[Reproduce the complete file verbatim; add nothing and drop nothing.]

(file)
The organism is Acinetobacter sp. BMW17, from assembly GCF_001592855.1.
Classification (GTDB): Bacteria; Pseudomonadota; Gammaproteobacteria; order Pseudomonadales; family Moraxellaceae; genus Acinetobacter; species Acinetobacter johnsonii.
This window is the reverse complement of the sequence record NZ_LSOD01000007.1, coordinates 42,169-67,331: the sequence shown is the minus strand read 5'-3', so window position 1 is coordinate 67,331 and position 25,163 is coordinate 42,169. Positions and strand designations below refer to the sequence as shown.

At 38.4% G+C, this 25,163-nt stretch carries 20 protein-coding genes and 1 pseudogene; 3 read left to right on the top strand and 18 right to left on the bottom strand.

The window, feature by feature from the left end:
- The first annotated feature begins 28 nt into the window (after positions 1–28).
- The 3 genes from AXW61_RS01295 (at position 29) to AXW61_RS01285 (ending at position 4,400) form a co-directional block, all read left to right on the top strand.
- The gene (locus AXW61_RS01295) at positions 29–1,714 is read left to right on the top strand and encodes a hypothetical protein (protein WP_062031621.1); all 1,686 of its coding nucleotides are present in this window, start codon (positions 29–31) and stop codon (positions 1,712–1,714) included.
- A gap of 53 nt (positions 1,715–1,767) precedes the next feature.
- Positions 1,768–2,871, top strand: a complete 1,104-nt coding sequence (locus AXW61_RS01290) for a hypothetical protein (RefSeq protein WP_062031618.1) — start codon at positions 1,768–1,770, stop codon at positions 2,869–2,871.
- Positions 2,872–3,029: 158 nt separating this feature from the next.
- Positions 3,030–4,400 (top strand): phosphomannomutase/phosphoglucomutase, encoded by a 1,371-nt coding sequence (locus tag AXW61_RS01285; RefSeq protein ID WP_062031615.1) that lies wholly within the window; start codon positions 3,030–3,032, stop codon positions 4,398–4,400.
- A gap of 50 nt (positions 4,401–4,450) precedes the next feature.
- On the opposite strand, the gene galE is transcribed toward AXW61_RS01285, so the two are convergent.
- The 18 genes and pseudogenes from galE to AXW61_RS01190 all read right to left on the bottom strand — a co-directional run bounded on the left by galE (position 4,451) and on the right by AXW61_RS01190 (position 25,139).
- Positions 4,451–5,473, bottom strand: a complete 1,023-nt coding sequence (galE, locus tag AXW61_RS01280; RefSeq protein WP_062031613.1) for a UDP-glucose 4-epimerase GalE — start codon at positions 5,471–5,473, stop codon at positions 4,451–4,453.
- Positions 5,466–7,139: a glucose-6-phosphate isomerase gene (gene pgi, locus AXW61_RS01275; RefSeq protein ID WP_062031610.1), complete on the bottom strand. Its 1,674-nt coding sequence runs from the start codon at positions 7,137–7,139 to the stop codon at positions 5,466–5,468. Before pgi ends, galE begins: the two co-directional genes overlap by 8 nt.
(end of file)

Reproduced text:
The organism is Acinetobacter sp. BMW17, from assembly GCF_001592855.1.
Classification (GTDB): Bacteria; Pseudomonadota; Gammaproteobacteria; order Pseudomonadales; family Moraxellaceae; genus Acinetobacter; species Acinetobacter johnsonii.
This window is the reverse complement of the sequence record NZ_LSOD01000007.1, coordinates 42,169-67,331: the sequence shown is the minus strand read 5'-3', so window position 1 is coordinate 67,331 and position 25,163 is coordinate 42,169. Positions and strand designations below refer to the sequence as shown.

At 38.4% G+C, this 25,163-nt stretch carries 20 protein-coding genes and 1 pseudogene; 3 read left to right on the top strand and 18 right to left on the bottom strand.

The window, feature by feature from the left end:
- The first annotated feature begins 28 nt into the window (after positions 1–28).
- The 3 genes from AXW61_RS01295 (at position 29) to AXW61_RS01285 (ending at position 4,400) form a co-directional block, all read left to right on the top strand.
- The gene (locus AXW61_RS01295) at positions 29–1,714 is read left to right on the top strand and encodes a hypothetical protein (protein WP_062031621.1); all 1,686 of its coding nucleotides are present in this window, start codon (positions 29–31) and stop codon (positions 1,712–1,714) included.
- A gap of 53 nt (positions 1,715–1,767) precedes the next feature.
- Positions 1,768–2,871, top strand: a complete 1,104-nt coding sequence (locus AXW61_RS01290) for a hypothetical protein (RefSeq protein WP_062031618.1) — start codon at positions 1,768–1,770, stop codon at positions 2,869–2,871.
- Positions 2,872–3,029: 158 nt separating this feature from the next.
- Positions 3,030–4,400 (top strand): phosphomannomutase/phosphoglucomutase, encoded by a 1,371-nt coding sequence (locus tag AXW61_RS01285; RefSeq protein ID WP_062031615.1) that lies wholly within the window; start codon positions 3,030–3,032, stop codon positions 4,398–4,400.
- A gap of 50 nt (positions 4,401–4,450) precedes the next feature.
- On the opposite strand, the gene galE is transcribed toward AXW61_RS01285, so the two are convergent.
- The 18 genes and pseudogenes from galE to AXW61_RS01190 all read right to left on the bottom strand — a co-directional run bounded on the left by galE (position 4,451) and on the right by AXW61_RS01190 (position 25,139).
- Positions 4,451–5,473, bottom strand: a complete 1,023-nt coding sequence (galE, locus tag AXW61_RS01280; RefSeq protein WP_062031613.1) for a UDP-glucose 4-epimerase GalE — start codon at positions 5,471–5,473, stop codon at positions 4,451–4,453.
- Positions 5,466–7,139: a glucose-6-phosphate isomerase gene (gene pgi, locus AXW61_RS01275; RefSeq protein ID WP_062031610.1), complete on the bottom strand. Its 1,674-nt coding sequence runs from the start codon at positions 7,137–7,139 to the stop codon at positions 5,466–5,468. Before pgi ends, galE begins: the two co-directional genes overlap by 8 nt.